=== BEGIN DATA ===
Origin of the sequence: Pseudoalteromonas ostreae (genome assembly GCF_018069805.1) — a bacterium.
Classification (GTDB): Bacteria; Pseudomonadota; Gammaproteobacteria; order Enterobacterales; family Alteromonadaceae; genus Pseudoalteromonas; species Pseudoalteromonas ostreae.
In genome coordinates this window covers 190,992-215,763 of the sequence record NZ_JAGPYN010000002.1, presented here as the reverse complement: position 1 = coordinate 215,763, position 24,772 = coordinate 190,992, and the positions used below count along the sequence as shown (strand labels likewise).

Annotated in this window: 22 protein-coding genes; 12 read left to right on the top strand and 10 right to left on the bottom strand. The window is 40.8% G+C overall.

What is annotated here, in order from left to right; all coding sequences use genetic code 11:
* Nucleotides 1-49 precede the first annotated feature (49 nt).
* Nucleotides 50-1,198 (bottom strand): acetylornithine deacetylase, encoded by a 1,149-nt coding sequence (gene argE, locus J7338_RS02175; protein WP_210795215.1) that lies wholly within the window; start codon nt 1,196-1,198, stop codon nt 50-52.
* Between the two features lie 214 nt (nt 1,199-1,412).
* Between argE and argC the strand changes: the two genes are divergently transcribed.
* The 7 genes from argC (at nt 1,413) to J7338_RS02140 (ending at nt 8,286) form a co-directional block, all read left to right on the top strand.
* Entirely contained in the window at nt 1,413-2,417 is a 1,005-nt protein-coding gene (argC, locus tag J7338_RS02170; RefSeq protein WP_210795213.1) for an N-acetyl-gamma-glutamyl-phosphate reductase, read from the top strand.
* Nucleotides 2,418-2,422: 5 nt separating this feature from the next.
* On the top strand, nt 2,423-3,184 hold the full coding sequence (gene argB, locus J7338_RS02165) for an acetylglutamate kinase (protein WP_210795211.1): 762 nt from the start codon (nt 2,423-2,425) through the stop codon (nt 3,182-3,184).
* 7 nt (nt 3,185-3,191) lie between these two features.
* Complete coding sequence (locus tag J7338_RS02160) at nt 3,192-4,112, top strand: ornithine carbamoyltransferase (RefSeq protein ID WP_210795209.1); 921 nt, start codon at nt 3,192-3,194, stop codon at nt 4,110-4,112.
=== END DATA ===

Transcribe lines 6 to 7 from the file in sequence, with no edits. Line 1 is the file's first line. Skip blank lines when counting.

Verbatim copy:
* Nucleotides 1-49 precede the first annotated feature (49 nt).
* Nucleotides 50-1,198 (bottom strand): acetylornithine deacetylase, encoded by a 1,149-nt coding sequence (gene argE, locus J7338_RS02175; protein WP_210795215.1) that lies wholly within the window; start codon nt 1,196-1,198, stop codon nt 50-52.